The conscience or, better, the excess of consciousness given to human beings by the natural sciences, manifests the natural horror, tormenting us, moreover, with the threat of a possible illusory of all the knowledge painfully collected so far – making us doubt even of our own reality. This is perhaps the first symptom of a madness pandemic that will envelop or that is already enveloping the planet.Giacomo writes: «Once religion and radically illusions are removed, every man, or rather every child at the first faculty of reasoning […] would infallibly kill himself with his own hand […] But illusion still lasts despite reason and knowledge. It is to be hoped that they will also last in progress “.

In Zibaldone , there are two perspectives that seem to suggest a possible escape from the abyss of madness. The first solution, derived from a purely rational calculation, would consist of individual suicide and the progressive and voluntary extinction of the human species: “It is absolute best for the living being not to be that being […] that being to the most beneficent man. not suffering that suffering, and not being able to live without suffering, is mathematically true and certain that the absolute is not beneficial and suits man more than being. And that being harms precisely to man “; a hypothesis recently revived by Ligotti and by the vegan philosopher and activist David Benatar , under the name of antinatalism .

The second solution is represented by the foundation of a new discipline: “Our regeneration depends on one, so to speak, ultrafilosofia, that knowing the whole and the intimate of things, bring us closer to nature. And this should be the fruit of the extraordinary lights of this century ». This second speculative solution is designed as opposed to traditional philosophical knowledge, in which vanity and worldliness are persecuted and opposed. Rather than in a radically pessimistic direction – an orientation that would only reduce and trivialize Leopardi’s reflection – a potential Leopardi renaissance would orbit around this reconciliation of nature and reason. The task of an ultrafilosofia would be to consider any scientific, theological and philosophical elaboration as an arbitrary determination, it would be an invention (a theoretical perspective surprisingly close to the work of Nietzsche and Deleuze and Guattari , as well as to the non-philosophy by François Laruelle ); the evaluation of the value of each of these inventions, be they concepts, works of art or axioms, would be based on its positivity, that is on the ability to promote and empower human life.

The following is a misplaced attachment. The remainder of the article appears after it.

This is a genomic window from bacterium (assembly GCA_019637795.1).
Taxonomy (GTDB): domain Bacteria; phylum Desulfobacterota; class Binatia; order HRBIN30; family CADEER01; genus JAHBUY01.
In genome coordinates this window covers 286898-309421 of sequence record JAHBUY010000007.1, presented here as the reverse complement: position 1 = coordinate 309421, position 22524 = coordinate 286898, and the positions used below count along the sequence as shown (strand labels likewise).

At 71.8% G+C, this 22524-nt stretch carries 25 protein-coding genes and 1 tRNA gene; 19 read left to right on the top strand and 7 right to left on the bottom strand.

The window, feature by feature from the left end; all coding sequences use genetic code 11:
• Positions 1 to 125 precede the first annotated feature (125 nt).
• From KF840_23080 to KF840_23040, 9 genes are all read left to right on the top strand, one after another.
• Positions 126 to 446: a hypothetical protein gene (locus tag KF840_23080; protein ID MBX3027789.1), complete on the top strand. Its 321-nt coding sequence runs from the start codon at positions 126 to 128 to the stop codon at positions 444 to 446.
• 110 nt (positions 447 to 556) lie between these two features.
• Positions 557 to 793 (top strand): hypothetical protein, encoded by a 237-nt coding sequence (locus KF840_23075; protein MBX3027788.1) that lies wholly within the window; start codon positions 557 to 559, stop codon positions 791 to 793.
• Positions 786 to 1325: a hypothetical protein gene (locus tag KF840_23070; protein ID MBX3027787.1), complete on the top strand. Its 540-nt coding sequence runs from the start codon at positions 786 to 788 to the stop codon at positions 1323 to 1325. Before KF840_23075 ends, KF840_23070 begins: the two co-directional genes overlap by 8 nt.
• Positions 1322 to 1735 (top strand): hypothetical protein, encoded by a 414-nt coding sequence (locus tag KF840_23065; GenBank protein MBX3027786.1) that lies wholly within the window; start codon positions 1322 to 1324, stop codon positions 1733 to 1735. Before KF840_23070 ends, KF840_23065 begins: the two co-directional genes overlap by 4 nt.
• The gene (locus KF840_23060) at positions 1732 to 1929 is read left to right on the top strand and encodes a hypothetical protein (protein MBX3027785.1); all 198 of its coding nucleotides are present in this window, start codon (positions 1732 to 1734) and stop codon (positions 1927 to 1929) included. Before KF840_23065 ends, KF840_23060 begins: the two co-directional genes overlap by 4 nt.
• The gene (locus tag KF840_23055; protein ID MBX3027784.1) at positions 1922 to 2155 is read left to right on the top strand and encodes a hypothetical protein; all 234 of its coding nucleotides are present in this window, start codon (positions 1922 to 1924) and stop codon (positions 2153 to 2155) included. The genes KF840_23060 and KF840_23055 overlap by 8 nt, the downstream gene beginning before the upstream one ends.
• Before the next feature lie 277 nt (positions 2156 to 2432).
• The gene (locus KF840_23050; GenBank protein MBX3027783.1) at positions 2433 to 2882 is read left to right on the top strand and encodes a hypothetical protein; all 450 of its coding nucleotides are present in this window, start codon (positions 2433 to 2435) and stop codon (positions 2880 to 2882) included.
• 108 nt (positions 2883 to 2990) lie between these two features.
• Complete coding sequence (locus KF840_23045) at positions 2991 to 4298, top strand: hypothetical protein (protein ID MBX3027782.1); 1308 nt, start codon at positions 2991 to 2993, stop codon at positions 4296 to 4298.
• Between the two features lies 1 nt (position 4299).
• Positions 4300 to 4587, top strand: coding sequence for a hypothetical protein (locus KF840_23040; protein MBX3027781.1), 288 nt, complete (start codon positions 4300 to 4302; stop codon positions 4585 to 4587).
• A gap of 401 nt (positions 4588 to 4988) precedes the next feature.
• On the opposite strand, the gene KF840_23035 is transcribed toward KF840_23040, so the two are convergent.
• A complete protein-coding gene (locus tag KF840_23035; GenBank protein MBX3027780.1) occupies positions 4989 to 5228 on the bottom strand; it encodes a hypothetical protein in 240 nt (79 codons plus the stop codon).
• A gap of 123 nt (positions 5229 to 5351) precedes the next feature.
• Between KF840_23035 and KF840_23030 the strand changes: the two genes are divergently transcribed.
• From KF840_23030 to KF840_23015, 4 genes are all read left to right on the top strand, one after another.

Finally we see how the ambiguity inherent in the Leopardi reflection is painfully acute, suspended between the nightmare of resignation and an art of deception.This is the task that belongs to us as posterity: to overcome in turn the dual obstacle represented by pessimism and optimism, creating new solutions, building new roads, as Giacomo himself tried to do by imagining an ultrafilosofia of the future. Confronting Leopardi’s work, and in particular with Zibaldone , means engaging a dangerous body to body with the most ancient and profound terrors of the human being, with the aberrations of future techno-sciences and the violent mediocrity of the state of things present. At midday of a new flowering of rationalism, represented in particular by the enthusiastic works of Ray Brassier, Quentin Meillassoux , Reza Negarestani , Peter Wolfendale and the collective Laboria Cuboniks , it was necessary to turn the gaze to darkness, plumbed to the end by the gaze of this philosopher poet, suffering and at the same time bravely smiling.


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Claudio Kulesko

Claudio Kulesko (Roma 1991) studia alla facoltà di filosofia di Roma Tre. Si occupa principalmente dell’opera di Deleuze e Guattari e delle implicazioni scientifiche della schizoanalisi. Il suo campo di ricerca si estende, tuttavia, all’ecosofia (ha collaborato con la rivista “Alphaville - per un’ecosofia del futuro”), al realismo speculativo, alla filosofia delle scienze, alla theory-fiction, al pessimismo filosofico e all’opera di Georges Bataille.